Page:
Employment continues to return to Trane’s Fort Smith plant

by The City Wire staff ([email protected]) 257 views 

It was just four years ago that Trane laid off more than 200 at its Fort Smith facility, but production has returned and with it, so have many of the jobs lost in 2010.

According to plant manager Chris Farnsworth, the Fort Smith air conditioning factory secured a new labor contract in March of 2013 and with it, restored many of the positions lost in 2010, which at the time broke down to 197 hourly production workers and 15 salaried positions.

Trane previously employed as many as 500 as of late 2009.

"Things have really started rolling," he said. "Leading up to 2013, production was increasing. But with the new labor contract, that allowed us to bring a new line from Trenton, New Jersey, and increase the size of the labor line."

Farnsworth said Trane has also invested more than $800,000 in the Fort Smith facility while rearranging the facility to improve productivity.

"A portion of the big rearrangement efforts that we've been doing the last six or nine months has been actively clearing floor space. Right now with one clear exception, we have 65,000 square feet of clear space that was once full. That wasn't due to outsourcing (of production), that was due to taking the areas that were consuming space and using lean tools, compressing those areas, rearranging them, getting rid of waste and relocating them to other areas of the plant …"

The open space will allow Fort Smith to possibly receive additional production lines, he said.

Regardless of whether Trane locates another production line to Fort Smith, Farnsworth said the company was looking to do additional hiring beyond the recalled employees who have returned to work.

"So currently, we've recalled everybody off the recall list. All the people we've laid off, we've attempted to return to work. Quite a few have accepted. Quite a few declined and have moved on to other jobs. But we're in a position where we're bringing on brand new hires," he said, adding that the company has brought on 29 new hires in the last month.

"Since March 2013, we've returned 100 people to work — either layoffs or new hires," Farnsworth added.

And even more positions are available for hire at Trane's Fort Smith manufacturing facility.

"We're actively looking for skilled trade people, maintenance and electricians. One is due to retirement, but a couple more are due to the new growth we've seen," he said. "We need more trade skills to keep up with the higher production volume."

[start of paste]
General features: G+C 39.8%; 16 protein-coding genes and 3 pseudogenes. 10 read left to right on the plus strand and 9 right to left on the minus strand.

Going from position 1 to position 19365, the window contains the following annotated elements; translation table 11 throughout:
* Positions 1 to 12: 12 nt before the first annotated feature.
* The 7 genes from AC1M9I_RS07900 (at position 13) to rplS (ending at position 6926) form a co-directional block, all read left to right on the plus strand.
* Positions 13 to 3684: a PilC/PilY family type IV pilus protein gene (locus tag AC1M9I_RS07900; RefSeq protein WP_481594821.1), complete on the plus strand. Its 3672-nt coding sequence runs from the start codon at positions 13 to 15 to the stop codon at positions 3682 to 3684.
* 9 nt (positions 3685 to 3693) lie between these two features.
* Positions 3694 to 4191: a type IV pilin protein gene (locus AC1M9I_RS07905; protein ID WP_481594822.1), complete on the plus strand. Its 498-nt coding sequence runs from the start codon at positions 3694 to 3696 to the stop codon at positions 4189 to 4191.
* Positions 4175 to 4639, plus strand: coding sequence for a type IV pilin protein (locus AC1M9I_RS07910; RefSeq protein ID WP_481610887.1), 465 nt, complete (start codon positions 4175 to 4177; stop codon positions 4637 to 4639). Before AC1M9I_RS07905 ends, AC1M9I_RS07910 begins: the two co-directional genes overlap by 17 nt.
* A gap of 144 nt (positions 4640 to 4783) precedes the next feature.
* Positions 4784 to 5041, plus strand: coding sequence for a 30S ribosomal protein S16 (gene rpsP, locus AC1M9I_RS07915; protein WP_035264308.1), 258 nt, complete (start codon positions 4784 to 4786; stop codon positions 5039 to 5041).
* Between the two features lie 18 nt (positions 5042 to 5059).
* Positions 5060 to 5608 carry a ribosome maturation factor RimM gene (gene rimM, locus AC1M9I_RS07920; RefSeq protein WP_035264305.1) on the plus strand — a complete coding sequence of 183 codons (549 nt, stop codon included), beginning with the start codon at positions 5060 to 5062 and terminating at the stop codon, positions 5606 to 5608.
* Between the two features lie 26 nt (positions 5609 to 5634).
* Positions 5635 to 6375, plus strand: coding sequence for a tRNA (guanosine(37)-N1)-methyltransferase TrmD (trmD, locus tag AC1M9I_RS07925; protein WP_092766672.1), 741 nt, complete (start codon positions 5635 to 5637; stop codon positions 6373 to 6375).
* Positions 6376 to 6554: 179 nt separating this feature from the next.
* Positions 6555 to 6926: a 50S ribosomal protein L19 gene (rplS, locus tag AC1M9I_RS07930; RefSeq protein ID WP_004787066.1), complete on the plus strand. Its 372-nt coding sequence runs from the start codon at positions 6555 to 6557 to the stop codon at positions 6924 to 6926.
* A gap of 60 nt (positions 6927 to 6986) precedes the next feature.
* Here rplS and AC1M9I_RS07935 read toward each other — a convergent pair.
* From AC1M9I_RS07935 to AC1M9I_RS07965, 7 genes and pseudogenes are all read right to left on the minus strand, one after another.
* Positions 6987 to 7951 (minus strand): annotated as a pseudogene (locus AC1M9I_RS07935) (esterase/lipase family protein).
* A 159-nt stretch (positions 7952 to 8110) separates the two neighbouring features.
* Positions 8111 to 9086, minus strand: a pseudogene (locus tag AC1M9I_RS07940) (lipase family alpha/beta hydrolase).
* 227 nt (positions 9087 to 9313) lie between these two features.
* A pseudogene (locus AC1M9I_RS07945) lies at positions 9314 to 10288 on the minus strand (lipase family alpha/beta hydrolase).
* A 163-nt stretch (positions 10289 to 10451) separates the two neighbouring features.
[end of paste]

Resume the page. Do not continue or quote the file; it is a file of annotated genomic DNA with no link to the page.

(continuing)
The new labor contracts are structured to provide raises for individuals hired at the facility, Farnsworth said, with the senior-level employees who survived the layoffs making $18.90 per hour, while those recalled are starting somewhere between $12 and $13.80.

"The brand new hires start around $11.50 on a three year progression up to the mid-$13s. But with general wage increases along the way, they should be somewhere north of that. That would get them to $13.50 over three years and then be eligible for annual general wage increases, as negotiated (in the labor contract)."

Within the next couple of weeks following the latest round of hiring, Farnsworth said the facility should employ 230 hourly workers and 30 salaried, for a total of 260. The figure is just more than half the 2009 level of employment.

Asked to look at the future and how many more hourly workers Trane could add, Farnsworth said it was too difficult to pinpoint.

"I won't take a stab at a number, but I do believe with the productivity this facility has generate and the positive financial impact of the business, we'll continue to grow and be a presence in Fort Smith," he said, adding that any time a manufacturer is adding jobs it is a positive sign for future growth.

"This is great news for us and great news for the community."

The Fort Smith area manufacturing sector employed an estimated 18,400 in June, up from 18,200 in May, and unchanged compared to June 2013. The July metro numbers are scheduled to publish on Aug. 27.

Manufacturing employment is down almost 36% from a decade ago when June 2004 manufacturing employment in the metro area stood at 28,500. Also, the annual average monthly employment in manufacturing has fallen from 28,900 in 2005, 19,200 in 2012, and to 18,300 in 2013.